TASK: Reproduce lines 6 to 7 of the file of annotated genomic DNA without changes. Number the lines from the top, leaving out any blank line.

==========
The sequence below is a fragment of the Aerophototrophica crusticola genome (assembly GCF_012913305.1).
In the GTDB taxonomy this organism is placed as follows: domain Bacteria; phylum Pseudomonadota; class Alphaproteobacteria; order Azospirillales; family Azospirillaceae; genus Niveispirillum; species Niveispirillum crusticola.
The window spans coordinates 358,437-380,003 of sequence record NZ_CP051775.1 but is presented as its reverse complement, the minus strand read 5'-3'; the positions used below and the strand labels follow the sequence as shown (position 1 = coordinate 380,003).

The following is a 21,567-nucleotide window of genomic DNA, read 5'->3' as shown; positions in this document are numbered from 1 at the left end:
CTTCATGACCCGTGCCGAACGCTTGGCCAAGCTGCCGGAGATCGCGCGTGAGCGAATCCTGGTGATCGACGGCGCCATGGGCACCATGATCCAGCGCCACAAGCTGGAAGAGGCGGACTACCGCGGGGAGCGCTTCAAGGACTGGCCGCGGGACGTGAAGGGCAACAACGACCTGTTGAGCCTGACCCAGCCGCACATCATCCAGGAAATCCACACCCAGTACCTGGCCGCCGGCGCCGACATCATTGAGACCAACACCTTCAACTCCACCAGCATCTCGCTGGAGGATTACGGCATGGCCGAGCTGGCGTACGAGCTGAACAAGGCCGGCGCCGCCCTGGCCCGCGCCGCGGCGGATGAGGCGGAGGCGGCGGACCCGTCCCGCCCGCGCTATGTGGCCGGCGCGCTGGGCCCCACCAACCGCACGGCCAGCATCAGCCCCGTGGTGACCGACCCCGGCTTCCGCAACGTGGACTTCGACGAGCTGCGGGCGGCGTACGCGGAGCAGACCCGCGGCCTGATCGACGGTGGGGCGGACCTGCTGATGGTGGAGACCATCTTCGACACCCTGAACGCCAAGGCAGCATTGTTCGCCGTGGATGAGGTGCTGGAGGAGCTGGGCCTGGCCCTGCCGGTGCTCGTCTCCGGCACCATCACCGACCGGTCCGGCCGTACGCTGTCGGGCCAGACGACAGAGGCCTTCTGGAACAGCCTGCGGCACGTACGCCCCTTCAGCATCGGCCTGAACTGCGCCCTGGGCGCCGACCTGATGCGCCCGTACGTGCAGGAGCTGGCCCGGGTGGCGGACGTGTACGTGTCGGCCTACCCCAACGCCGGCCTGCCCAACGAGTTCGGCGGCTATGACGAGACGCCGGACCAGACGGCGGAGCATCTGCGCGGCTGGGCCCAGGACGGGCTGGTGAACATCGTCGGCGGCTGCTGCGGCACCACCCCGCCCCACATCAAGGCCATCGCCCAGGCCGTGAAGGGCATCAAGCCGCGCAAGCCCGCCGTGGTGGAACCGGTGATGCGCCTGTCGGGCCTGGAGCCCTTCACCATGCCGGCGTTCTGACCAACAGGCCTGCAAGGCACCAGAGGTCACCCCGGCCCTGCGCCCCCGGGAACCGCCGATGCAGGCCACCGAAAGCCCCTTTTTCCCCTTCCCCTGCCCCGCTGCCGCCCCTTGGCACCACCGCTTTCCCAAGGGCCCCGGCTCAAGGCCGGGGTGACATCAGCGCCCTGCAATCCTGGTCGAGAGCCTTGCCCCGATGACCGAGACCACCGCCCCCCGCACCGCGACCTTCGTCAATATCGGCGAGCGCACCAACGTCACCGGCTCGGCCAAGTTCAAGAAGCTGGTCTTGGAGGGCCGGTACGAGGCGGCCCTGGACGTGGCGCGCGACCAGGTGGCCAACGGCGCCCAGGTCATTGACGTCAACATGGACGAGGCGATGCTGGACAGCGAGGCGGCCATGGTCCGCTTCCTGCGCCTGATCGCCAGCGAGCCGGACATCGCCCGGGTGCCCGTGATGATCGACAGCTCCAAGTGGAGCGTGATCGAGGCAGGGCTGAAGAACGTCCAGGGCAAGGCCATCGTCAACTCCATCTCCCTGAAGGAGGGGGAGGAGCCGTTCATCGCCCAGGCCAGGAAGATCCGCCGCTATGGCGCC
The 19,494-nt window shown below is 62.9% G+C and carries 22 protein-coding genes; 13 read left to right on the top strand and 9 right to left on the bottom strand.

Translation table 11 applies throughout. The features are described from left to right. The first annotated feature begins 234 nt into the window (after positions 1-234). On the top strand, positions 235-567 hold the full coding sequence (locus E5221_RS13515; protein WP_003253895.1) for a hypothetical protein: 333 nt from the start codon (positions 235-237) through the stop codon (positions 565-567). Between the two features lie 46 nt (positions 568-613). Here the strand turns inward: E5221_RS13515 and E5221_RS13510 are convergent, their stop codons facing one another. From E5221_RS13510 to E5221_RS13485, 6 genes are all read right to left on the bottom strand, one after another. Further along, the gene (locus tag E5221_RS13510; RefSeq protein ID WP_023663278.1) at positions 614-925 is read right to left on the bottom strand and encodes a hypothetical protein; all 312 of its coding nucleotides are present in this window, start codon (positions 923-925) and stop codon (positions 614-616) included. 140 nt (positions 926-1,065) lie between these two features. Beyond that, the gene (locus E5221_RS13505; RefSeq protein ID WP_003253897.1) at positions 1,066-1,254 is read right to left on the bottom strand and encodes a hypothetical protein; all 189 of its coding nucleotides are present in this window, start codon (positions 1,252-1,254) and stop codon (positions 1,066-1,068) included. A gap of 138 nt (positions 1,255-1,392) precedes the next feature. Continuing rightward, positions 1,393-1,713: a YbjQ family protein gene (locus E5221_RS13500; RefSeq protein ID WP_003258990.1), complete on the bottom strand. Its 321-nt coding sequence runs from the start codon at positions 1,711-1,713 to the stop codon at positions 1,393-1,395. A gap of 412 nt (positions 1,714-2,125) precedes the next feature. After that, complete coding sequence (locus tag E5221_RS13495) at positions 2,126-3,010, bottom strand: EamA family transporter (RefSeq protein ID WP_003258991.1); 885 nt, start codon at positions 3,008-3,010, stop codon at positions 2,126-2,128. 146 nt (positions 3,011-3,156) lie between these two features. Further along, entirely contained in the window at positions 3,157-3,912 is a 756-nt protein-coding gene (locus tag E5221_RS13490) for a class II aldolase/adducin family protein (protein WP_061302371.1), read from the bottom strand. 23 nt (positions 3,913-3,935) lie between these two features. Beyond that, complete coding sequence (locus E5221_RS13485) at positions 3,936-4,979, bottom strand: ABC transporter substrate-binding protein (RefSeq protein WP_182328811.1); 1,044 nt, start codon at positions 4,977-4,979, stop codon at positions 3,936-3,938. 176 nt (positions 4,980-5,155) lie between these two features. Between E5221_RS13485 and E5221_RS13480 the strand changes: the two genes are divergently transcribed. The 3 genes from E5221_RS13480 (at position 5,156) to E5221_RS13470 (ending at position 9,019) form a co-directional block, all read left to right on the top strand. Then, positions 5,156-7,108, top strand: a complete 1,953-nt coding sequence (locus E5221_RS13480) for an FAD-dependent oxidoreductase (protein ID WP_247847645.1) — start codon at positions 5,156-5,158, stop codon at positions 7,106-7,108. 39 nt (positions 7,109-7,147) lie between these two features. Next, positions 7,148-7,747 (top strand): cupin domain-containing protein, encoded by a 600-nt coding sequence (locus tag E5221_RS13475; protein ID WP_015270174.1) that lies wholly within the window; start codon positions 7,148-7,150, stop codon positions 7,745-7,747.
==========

The 19,494-nt window shown below is 62.9% G+C and carries 22 protein-coding genes; 13 read left to right on the top strand and 9 right to left on the bottom strand.

Translation table 11 applies throughout. The features are described from left to right. The first annotated feature begins 234 nt into the window (after positions 1-234). On the top strand, positions 235-567 hold the full coding sequence (locus E5221_RS13515; protein WP_003253895.1) for a hypothetical protein: 333 nt from the start codon (positions 235-237) through the stop codon (positions 565-567). Between the two features lie 46 nt (positions 568-613). Here the strand turns inward: E5221_RS13515 and E5221_RS13510 are convergent, their stop codons facing one another. From E5221_RS13510 to E5221_RS13485, 6 genes are all read right to left on the bottom strand, one after another. Further along, the gene (locus tag E5221_RS13510; RefSeq protein ID WP_023663278.1) at positions 614-925 is read right to left on the bottom strand and encodes a hypothetical protein; all 312 of its coding nucleotides are present in this window, start codon (positions 923-925) and stop codon (positions 614-616) included. 140 nt (positions 926-1,065) lie between these two features. Beyond that, the gene (locus E5221_RS13505; RefSeq protein ID WP_003253897.1) at positions 1,066-1,254 is read right to left on the bottom strand and encodes a hypothetical protein; all 189 of its coding nucleotides are present in this window, start codon (positions 1,252-1,254) and stop codon (positions 1,066-1,068) included. A gap of 138 nt (positions 1,255-1,392) precedes the next feature. Continuing rightward, positions 1,393-1,713: a YbjQ family protein gene (locus E5221_RS13500; RefSeq protein ID WP_003258990.1), complete on the bottom strand. Its 321-nt coding sequence runs from the start codon at positions 1,711-1,713 to the stop codon at positions 1,393-1,395. A gap of 412 nt (positions 1,714-2,125) precedes the next feature. After that, complete coding sequence (locus tag E5221_RS13495) at positions 2,126-3,010, bottom strand: EamA family transporter (RefSeq protein ID WP_003258991.1); 885 nt, start codon at positions 3,008-3,010, stop codon at positions 2,126-2,128. 146 nt (positions 3,011-3,156) lie between these two features. Further along, entirely contained in the window at positions 3,157-3,912 is a 756-nt protein-coding gene (locus tag E5221_RS13490) for a class II aldolase/adducin family protein (protein WP_061302371.1), read from the bottom strand. 23 nt (positions 3,913-3,935) lie between these two features. Beyond that, complete coding sequence (locus E5221_RS13485) at positions 3,936-4,979, bottom strand: ABC transporter substrate-binding protein (RefSeq protein WP_182328811.1); 1,044 nt, start codon at positions 4,977-4,979, stop codon at positions 3,936-3,938. 176 nt (positions 4,980-5,155) lie between these two features. Between E5221_RS13485 and E5221_RS13480 the strand changes: the two genes are divergently transcribed. The 3 genes from E5221_RS13480 (at position 5,156) to E5221_RS13470 (ending at position 9,019) form a co-directional block, all read left to right on the top strand. Then, positions 5,156-7,108, top strand: a complete 1,953-nt coding sequence (locus E5221_RS13480) for an FAD-dependent oxidoreductase (protein ID WP_247847645.1) — start codon at positions 5,156-5,158, stop codon at positions 7,106-7,108. 39 nt (positions 7,109-7,147) lie between these two features. Next, positions 7,148-7,747 (top strand): cupin domain-containing protein, encoded by a 600-nt coding sequence (locus tag E5221_RS13475; protein ID WP_015270174.1) that lies wholly within the window; start codon positions 7,148-7,150, stop codon positions 7,745-7,747.